Do you count on financial advisors to guide you with wise advice for your personal money matters? Giving that sort of control to someone can understandably be scary.
To feel more confident in your decision, you'll want to know that your advisor is qualified and working in your best interests.
While recognizing these issues with complete certainty may be challenging, there are some red flags that you should watch for. If research into your advisor uncovers one of these warning signs, it might be time to find someone else, or at least to start asking tougher questions.
Here are some of the key warning signs:
- Absence of credentials. Everyone wants to believe that their financial expert is proficient and experienced. One sign that this may not be the case is an absence of professional certifications, such as CFP, CFA, CPA or ChFC designation.
- Take the time to learn more about these designations and exactly what your advisor had to do to earn them.
- If you only want tax advice, a certified public accountant (CPA) might be the best way to proceed. For investment advice, a Chartered Financial Analyst (CFA) is most likely a better choice. If you need a complete financial plan, a CFA, certified financial planner (CFP), or chartered financial consultant (ChFC) will probably be best.
- Lack of Time. If your financial advisor can't make the time to have a minimum of one thorough meeting each year, you may have a serious challenge. When it comes to getting financial advice, you and your goals are all that matters.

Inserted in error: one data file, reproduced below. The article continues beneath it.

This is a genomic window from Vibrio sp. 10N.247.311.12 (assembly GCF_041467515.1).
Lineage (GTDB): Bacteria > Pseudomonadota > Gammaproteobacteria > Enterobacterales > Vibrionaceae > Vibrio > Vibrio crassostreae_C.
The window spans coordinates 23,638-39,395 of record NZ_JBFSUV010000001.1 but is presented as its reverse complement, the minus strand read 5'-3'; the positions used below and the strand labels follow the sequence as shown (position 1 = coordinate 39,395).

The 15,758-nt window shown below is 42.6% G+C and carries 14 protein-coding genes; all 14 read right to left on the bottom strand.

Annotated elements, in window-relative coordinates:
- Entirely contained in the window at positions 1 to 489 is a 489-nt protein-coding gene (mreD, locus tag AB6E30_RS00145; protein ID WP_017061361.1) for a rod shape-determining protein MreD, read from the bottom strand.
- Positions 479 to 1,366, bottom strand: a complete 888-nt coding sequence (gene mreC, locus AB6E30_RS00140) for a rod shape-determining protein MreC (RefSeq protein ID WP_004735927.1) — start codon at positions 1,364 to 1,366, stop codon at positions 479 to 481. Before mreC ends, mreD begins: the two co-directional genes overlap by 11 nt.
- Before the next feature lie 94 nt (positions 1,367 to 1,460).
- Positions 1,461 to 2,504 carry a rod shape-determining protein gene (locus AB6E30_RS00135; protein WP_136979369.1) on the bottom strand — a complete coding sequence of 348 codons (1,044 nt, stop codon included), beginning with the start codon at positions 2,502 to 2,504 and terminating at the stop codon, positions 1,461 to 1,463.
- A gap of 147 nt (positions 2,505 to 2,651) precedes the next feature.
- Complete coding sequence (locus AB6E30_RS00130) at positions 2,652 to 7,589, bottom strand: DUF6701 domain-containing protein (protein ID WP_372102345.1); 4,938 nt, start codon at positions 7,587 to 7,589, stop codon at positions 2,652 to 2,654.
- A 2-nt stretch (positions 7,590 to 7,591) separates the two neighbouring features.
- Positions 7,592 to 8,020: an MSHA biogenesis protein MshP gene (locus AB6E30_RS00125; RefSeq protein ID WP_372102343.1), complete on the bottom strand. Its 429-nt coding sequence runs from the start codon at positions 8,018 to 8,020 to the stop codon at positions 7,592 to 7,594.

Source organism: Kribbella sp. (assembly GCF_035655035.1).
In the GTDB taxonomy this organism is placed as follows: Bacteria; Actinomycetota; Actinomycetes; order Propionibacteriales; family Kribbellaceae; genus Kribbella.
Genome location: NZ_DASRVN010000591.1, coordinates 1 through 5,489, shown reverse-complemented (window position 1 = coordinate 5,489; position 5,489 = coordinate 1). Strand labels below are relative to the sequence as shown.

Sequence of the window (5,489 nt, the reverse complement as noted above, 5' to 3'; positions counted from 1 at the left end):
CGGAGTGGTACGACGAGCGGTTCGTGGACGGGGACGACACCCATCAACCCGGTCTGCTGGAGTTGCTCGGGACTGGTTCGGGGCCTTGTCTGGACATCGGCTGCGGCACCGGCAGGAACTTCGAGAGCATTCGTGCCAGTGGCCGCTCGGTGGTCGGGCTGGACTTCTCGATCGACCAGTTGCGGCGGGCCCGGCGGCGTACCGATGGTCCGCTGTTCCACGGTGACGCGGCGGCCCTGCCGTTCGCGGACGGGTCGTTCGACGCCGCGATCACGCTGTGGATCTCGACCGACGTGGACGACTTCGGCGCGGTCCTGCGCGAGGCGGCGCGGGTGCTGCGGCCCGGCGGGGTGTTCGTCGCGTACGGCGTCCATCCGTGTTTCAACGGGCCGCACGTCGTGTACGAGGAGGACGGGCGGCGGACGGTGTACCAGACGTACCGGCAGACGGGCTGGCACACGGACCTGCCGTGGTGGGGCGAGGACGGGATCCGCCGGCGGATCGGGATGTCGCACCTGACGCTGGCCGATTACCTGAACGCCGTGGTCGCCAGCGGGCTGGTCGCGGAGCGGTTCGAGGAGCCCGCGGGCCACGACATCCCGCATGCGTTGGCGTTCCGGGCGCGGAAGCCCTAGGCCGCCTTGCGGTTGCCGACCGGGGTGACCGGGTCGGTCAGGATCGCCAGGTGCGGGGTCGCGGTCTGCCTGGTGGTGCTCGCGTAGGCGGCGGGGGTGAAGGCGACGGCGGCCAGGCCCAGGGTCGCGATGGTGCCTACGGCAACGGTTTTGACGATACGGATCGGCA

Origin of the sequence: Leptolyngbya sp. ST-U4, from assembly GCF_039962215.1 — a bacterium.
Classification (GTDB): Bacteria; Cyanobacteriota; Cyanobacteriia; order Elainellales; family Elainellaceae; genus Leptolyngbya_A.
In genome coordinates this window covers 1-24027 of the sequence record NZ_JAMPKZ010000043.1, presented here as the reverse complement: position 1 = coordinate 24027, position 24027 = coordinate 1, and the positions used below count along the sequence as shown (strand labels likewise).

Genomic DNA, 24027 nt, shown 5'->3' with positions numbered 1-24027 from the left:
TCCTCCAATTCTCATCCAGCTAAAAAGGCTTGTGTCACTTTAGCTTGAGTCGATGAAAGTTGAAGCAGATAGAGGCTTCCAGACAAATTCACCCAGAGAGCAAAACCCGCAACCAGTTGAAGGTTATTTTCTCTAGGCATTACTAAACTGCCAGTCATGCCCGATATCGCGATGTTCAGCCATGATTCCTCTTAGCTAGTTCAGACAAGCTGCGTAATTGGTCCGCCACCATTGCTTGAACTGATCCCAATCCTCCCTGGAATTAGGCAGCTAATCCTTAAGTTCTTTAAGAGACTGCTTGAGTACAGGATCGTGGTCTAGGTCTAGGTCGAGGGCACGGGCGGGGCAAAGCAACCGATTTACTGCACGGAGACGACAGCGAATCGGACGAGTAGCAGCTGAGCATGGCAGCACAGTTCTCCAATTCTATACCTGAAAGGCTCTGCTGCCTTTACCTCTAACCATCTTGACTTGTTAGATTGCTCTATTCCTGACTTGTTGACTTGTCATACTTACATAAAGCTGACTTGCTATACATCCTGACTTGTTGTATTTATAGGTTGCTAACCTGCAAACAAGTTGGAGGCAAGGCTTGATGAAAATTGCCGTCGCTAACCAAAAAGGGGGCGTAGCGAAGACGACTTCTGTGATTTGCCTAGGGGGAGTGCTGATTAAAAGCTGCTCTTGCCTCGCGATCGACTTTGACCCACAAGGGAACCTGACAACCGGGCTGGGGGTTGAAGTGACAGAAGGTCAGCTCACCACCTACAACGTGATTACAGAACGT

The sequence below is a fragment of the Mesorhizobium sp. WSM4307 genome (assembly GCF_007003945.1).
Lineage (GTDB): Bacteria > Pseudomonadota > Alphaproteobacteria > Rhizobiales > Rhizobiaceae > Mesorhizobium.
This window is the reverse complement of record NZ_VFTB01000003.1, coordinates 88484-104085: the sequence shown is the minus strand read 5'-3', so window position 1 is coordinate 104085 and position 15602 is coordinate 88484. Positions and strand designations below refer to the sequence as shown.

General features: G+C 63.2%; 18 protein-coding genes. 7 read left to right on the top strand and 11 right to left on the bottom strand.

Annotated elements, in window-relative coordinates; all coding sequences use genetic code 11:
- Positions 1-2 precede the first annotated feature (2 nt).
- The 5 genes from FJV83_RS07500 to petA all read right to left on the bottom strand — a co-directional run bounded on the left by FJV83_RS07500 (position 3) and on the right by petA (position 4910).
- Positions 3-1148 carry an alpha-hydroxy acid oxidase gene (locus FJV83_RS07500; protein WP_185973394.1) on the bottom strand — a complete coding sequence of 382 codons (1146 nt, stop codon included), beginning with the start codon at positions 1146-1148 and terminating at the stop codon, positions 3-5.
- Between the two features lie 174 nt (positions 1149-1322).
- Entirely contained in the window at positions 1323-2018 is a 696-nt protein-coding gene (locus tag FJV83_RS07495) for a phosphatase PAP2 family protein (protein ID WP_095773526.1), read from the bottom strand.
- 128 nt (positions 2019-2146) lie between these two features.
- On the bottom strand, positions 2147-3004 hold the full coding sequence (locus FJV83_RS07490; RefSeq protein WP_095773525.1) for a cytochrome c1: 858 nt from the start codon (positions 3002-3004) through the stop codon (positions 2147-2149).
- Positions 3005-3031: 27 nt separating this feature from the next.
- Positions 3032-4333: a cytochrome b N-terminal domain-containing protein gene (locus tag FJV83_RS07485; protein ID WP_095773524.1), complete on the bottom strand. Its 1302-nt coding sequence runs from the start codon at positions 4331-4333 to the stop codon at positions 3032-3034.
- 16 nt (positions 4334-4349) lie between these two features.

- Things can change over time; a financial advisor must be updated if he’s going to be effective. If your advisor doesn't have time to meet, does he really have enough time to do all the other things he should be doing?
- Poor Communication Skills. If your financial advisor really knows her stuff, she should be able to explain financial concepts and strategies with relative ease. If you can't understand her explanation, perhaps she just doesn't understand well enough to explain the concepts to you.
- Over-Promising. Promises of significant returns should raise a red flag. An advisor can talk about possible returns provided they don't make any guarantees. While confidence is great, honesty is even better. Big promises can mean a potential scam or that a financial advisor that is less than honest.
- A lack of real transparency. Your advisor should always be forthcoming about the types of investments and the fees and commissions involved. People in these professions can earn significant commissions if they push certain products. Are those products in your best interest?
- Request to see all the fees that you're being charged for any applicable transactions, and ask about the commissions. Ethically, advisors should do what's in the client's best interest.
- Excessive selling. If your advisor is attempting to sell you on a complicated option deal that you're struggling to understand, is it really right for you?
- The financial plan an advisor follows should be tailored to your goals and your level of comfort. Don't allow your advisor to push you into something that's not right for you. If he's following the plan he laid out for you from the beginning, he shouldn't have to talk you into much.
- Disorganized. A lot of record keeping goes along with being a financial advisor. If your advisor isn't organized, then he should be able to hire someone that is. This is your money we're talking about. You need those records for the IRS, at a minimum!
None of these warning signs is necessarily a deal breaker, but they are definitely things to watch out for. Most importantly, be sure you feel confident and comfortable with your advisor. Remember that we're talking about your money here, so keep your eye on it!